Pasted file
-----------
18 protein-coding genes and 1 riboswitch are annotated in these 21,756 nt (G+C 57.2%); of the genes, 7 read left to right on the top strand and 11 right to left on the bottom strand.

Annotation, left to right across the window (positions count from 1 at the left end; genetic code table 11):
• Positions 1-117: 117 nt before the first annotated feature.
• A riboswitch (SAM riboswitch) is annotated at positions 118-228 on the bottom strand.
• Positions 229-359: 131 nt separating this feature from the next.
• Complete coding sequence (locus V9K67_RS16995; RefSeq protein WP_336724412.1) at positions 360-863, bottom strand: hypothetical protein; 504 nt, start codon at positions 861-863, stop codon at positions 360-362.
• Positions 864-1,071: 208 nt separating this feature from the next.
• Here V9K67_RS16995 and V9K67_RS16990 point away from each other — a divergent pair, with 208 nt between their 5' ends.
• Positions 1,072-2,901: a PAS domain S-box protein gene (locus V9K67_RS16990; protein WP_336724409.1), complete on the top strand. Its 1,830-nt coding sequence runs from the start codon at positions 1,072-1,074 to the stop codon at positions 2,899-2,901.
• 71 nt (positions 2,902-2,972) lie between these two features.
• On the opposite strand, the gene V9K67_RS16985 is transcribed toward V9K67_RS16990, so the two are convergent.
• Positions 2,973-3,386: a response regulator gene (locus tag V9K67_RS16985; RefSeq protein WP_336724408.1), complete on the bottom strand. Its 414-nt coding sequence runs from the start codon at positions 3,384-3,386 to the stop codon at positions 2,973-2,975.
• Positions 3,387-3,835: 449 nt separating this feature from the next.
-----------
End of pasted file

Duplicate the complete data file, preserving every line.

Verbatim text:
18 protein-coding genes and 1 riboswitch are annotated in these 21,756 nt (G+C 57.2%); of the genes, 7 read left to right on the top strand and 11 right to left on the bottom strand.

Annotation, left to right across the window (positions count from 1 at the left end; genetic code table 11):
• Positions 1-117: 117 nt before the first annotated feature.
• A riboswitch (SAM riboswitch) is annotated at positions 118-228 on the bottom strand.
• Positions 229-359: 131 nt separating this feature from the next.
• Complete coding sequence (locus V9K67_RS16995; RefSeq protein WP_336724412.1) at positions 360-863, bottom strand: hypothetical protein; 504 nt, start codon at positions 861-863, stop codon at positions 360-362.
• Positions 864-1,071: 208 nt separating this feature from the next.
• Here V9K67_RS16995 and V9K67_RS16990 point away from each other — a divergent pair, with 208 nt between their 5' ends.
• Positions 1,072-2,901: a PAS domain S-box protein gene (locus V9K67_RS16990; protein WP_336724409.1), complete on the top strand. Its 1,830-nt coding sequence runs from the start codon at positions 1,072-1,074 to the stop codon at positions 2,899-2,901.
• 71 nt (positions 2,902-2,972) lie between these two features.
• On the opposite strand, the gene V9K67_RS16985 is transcribed toward V9K67_RS16990, so the two are convergent.
• Positions 2,973-3,386: a response regulator gene (locus tag V9K67_RS16985; RefSeq protein WP_336724408.1), complete on the bottom strand. Its 414-nt coding sequence runs from the start codon at positions 3,384-3,386 to the stop codon at positions 2,973-2,975.
• Positions 3,387-3,835: 449 nt separating this feature from the next.